The art tour kept getting interrupted. Diego Boneta, the sleepy-eyed charmer from shows including “Scream Queens” and “Pretty Little Liars,” was padding through the Palacio de Bellas Artes in Mexico City, expounding on the sweeping murals by Diego Rivera and David Alfaro Siqueiros.
Well, he was trying to. Every 100 feet or so, a female fan — some were in their teens, others in their 50s — would cut in, diffidently asking for a selfie with this former teen idol from Mexico City.
“Diego, me regalas una foto?”
Each time, the stubble-faced singer and actor, looking Los Angeles casual in a rust-colored Ermenegildo Zegna sweater, jeans and Tom Ford sneakers, would amiably toss his arm around their shoulders, strike a cover-boy smile and punctuate the encounter with a gentle hug, looking every bit the conquering hero in his hometown.
After a decade in Hollywood, Mr. Boneta, a former telenovela star and Mexican pop singer, has ridden his hazel-eyed looks and star-spangled accent to a new status: an all-American heartthrob to watch.
After his Hollywood film debut as a Michigan-bred headbanger in the 2012 hair-metal musical “Rock of Ages,” alongside Tom Cruise, Mr. Boneta, 27, has three movies in the pipeline for this year, including “The Titan,” a science fiction thriller starring Sam Worthington.
And he just completed a nine-month shoot for his weightiest role yet, playing the title role in the highly anticipated big-budget mini-series “Luis Miguel, the Series,” from Telemundo and Netflix, which debuts on April 22.
The 13-episode show, an authorized biography of the Mexican superstar Luis Miguel (Latin America’s latter-day equivalent to Frank Sinatra), is an unflinching tell-all that serves up a series of bombshells from the tangled past of the fiercely private singer known as “El Sol de México.”
So is Mr. Boneta a Hollywood star in Mexico, or a Mexican star in Hollywood? And how does it still even matter?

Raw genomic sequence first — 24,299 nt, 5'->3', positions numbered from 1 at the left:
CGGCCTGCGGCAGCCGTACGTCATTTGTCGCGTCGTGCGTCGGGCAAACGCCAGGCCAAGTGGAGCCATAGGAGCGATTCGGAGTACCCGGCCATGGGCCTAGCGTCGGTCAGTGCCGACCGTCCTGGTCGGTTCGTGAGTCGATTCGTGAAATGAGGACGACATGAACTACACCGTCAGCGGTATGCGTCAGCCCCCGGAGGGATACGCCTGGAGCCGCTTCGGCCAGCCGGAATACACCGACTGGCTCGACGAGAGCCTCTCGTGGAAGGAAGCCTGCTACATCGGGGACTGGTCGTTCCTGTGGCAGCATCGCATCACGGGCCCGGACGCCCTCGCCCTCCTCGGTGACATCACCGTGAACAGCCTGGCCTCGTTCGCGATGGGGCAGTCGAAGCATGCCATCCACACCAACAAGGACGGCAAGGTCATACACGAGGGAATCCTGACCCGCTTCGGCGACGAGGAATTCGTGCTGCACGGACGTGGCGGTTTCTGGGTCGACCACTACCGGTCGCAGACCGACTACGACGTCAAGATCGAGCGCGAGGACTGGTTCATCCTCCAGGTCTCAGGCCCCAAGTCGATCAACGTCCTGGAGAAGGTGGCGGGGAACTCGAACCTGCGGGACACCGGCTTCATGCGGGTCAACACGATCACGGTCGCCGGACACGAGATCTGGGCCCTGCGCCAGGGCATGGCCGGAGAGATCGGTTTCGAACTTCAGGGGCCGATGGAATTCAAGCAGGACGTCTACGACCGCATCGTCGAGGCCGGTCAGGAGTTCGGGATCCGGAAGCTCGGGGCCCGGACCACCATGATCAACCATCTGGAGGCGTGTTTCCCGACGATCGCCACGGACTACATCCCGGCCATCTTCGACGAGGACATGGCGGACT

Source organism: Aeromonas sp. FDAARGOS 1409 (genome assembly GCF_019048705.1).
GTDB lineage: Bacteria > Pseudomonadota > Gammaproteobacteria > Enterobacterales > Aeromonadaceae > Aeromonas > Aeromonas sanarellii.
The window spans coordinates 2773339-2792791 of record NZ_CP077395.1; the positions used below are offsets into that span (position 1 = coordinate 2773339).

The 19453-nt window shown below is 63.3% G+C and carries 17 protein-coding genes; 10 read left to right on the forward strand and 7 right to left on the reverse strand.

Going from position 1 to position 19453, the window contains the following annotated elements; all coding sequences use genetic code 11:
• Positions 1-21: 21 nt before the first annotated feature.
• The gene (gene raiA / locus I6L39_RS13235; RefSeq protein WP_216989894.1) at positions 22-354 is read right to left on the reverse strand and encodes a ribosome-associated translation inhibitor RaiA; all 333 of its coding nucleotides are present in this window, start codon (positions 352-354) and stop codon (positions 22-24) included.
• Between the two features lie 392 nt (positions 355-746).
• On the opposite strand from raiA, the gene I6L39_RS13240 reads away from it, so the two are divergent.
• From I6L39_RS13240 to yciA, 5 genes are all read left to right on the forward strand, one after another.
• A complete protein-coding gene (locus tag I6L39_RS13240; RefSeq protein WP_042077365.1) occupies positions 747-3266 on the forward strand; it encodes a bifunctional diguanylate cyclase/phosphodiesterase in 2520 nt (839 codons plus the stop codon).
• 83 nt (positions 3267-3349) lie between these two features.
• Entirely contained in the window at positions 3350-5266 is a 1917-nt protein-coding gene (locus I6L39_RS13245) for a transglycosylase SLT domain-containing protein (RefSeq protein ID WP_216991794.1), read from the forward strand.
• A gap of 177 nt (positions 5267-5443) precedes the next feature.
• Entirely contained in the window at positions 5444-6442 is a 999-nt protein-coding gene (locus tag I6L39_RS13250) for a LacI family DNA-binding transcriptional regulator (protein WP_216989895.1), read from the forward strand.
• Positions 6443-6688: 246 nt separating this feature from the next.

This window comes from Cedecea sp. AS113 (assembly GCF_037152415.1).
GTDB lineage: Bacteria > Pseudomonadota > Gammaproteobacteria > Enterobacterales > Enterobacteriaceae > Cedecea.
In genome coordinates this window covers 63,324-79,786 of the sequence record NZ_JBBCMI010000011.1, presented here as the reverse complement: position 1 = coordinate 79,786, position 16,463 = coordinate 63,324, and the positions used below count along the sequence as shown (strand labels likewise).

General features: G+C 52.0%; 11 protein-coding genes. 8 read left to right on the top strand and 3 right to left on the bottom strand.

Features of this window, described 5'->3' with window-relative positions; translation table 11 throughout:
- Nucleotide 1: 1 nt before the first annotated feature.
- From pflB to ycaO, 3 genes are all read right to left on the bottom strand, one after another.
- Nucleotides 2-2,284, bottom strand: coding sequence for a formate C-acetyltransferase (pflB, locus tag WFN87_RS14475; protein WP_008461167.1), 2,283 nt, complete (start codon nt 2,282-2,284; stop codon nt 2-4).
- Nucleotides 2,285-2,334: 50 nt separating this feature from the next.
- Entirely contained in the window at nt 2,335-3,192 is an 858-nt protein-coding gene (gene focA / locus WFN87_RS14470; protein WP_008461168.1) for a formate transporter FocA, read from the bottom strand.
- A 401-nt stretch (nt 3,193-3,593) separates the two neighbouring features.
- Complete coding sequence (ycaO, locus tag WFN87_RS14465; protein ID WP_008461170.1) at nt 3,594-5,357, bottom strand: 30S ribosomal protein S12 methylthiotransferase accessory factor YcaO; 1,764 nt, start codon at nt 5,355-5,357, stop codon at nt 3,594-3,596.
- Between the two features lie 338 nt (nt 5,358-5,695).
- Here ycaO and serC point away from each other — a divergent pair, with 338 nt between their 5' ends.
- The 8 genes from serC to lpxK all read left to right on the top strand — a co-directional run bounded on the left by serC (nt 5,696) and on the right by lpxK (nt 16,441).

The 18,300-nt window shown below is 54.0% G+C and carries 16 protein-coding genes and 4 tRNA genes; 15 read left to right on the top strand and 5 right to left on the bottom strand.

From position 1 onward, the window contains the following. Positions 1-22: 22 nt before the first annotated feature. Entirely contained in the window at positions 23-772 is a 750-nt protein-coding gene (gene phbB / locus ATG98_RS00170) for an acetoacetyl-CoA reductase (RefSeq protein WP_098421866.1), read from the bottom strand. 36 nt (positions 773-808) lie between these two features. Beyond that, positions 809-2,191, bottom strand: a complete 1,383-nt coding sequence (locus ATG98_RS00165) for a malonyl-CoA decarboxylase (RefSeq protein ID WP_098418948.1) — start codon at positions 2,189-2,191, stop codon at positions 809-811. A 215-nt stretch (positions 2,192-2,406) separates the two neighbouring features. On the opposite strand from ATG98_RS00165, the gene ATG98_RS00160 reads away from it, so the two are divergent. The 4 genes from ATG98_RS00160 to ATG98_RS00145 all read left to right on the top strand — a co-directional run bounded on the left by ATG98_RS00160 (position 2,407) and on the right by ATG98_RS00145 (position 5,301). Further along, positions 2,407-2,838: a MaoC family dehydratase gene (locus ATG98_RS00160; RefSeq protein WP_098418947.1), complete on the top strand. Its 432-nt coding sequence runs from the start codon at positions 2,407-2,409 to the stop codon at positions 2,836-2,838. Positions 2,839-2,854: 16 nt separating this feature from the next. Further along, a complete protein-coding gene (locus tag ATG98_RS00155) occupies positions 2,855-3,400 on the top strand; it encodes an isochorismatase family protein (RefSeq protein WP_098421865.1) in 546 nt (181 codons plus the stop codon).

“I don’t consider myself 50-50,” Mr. Boneta said. “I’m 100 percent Mexican and 100 percent American.”
On this balmy spring afternoon when the city was a sea of purple jacaranda blossoms, Mr. Boneta was still trying to decompress after an exhausting shoot in which, among other things, he was tasked with performing Luis Miguel’s famous vocal pyrotechnics himself. (“He’s belting high Cs in almost every single song,” Mr. Boneta said. “High Cs are what Pavarotti used to do.”)
To reacquaint himself with a city he moved away from at 16, Mr. Boneta decided to spend the day as a tourist, checking out the famous murals festooning the grand buildings of the Centro Histórico.
“I love, love, love, love history, and art,” Mr. Boneta said, pausing at top of the main staircase of the Palacio Nacional, the seat of Mexico’s federal executive branch, to ruminate on the Spanish conquest of the Aztecs in the 16th century, as depicted in the massive Diego Rivera mural “The History of Mexico,” which soared above him.
“When the Spaniards came to conquer Mexico, there were only 550 Spaniards,” Mr. Boneta said. “The Aztec city was the most populated city in the world back then, almost a million people. Five hundred fifty Spaniards did not conquer Mexico. It was because they allied with the other tribes that hated the Aztecs.”
“That’s how they conquered Mexico,” he said. “Mexicans conquered Mexico.”
In his own way, Mr. Boneta is hoping to do the same with “Luis Miguel.”
He’s mindful of how Mexico has been portrayed abroad. “Right now in the papers, you just read the negative stuff about Mexico,” Mr. Boneta said, of the country’s drug violence. “It really upsets me, because that’s not everything Mexico is.”
“That’s actually one of my favorite things about the show,” he said. “It’s the first big Latin show that doesn’t have anything to do with narcos. It’s a success story of the biggest Latin singer of all time.”
Taking a moment to reflect, Mr. Boneta said that it seemed vaguely cosmic to be talking about Luis Miguel at the palace. A short stroll away, Mr. Boneta said, he had first tasted fame at age 12, performing Luis Miguel’s “La Chica Del Bikini Azul” in front of 140,000 people in the vast public square known as El Zócalo for a Mexican equivalent of “Star Search.”
“Maybe I wasn’t the best singer, but I was a performer,” said Mr. Boneta, who was soon rocking stadiums and opening for Hilary Duff. “I loved performing for huge crowds. It’s like people jumping out of a plane to get that adrenaline rush.”
After the visit to the presidential palace, Mr. Boneta climbed back into an armored Chevrolet Suburban flanked by two bodyguards (a typical mode of travel for notables and the business elite in Mexico, he said) and headed for lunch at El Cardenal, a venerable restaurant nearby that offers traditional dishes like escamoles (fried ant larvae).